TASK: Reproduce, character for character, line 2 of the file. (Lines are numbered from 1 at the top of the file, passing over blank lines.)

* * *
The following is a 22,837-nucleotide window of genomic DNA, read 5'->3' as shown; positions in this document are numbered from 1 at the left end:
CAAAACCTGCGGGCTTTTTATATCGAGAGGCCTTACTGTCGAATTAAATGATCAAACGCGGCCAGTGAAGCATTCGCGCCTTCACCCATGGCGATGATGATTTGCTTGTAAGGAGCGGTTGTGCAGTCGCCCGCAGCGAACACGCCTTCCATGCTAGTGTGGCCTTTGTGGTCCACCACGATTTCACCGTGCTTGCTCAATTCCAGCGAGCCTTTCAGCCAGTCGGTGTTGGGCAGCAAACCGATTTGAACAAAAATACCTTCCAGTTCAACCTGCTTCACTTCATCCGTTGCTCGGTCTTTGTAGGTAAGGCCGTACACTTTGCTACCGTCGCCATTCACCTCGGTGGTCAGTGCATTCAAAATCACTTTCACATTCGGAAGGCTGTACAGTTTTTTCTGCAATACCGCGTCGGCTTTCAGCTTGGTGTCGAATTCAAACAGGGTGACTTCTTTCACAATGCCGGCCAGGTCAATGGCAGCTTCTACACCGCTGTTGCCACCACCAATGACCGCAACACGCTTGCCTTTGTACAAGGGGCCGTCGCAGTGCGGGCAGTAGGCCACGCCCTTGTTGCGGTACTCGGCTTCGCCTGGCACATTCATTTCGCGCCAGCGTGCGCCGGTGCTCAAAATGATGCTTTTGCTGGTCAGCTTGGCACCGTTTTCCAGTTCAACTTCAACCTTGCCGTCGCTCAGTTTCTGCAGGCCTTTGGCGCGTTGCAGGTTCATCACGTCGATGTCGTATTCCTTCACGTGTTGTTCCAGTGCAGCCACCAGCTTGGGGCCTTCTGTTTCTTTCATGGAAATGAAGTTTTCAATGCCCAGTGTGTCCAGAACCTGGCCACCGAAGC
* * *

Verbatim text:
CAAAACCTGCGGGCTTTTTATATCGAGAGGCCTTACTGTCGAATTAAATGATCAAACGCGGCCAGTGAAGCATTCGCGCCTTCACCCATGGCGATGATGATTTGCTTGTAAGGAGCGGTTGTGCAGTCGCCCGCAGCGAACACGCCTTCCATGCTAGTGTGGCCTTTGTGGTCCACCACGATTTCACCGTGCTTGCTCAATTCCAGCGAGCCTTTCAGCCAGTCGGTGTTGGGCAGCAAACCGATTTGAACAAAAATACCTTCCAGTTCAACCTGCTTCACTTCATCCGTTGCTCGGTCTTTGTAGGTAAGGCCGTACACTTTGCTACCGTCGCCATTCACCTCGGTGGTCAGTGCATTCAAAATCACTTTCACATTCGGAAGGCTGTACAGTTTTTTCTGCAATACCGCGTCGGCTTTCAGCTTGGTGTCGAATTCAAACAGGGTGACTTCTTTCACAATGCCGGCCAGGTCAATGGCAGCTTCTACACCGCTGTTGCCACCACCAATGACCGCAACACGCTTGCCTTTGTACAAGGGGCCGTCGCAGTGCGGGCAGTAGGCCACGCCCTTGTTGCGGTACTCGGCTTCGCCTGGCACATTCATTTCGCGCCAGCGTGCGCCGGTGCTCAAAATGATGCTTTTGCTGGTCAGCTTGGCACCGTTTTCCAGTTCAACTTCAACCTTGCCGTCGCTCAGTTTCTGCAGGCCTTTGGCGCGTTGCAGGTTCATCACGTCGATGTCGTATTCCTTCACGTGTTGTTCCAGTGCAGCCACCAGCTTGGGGCCTTCTGTTTCTTTCATGGAAATGAAGTTTTCAATGCCCAGTGTGTCCAGAACCTGGCCACCGAAGC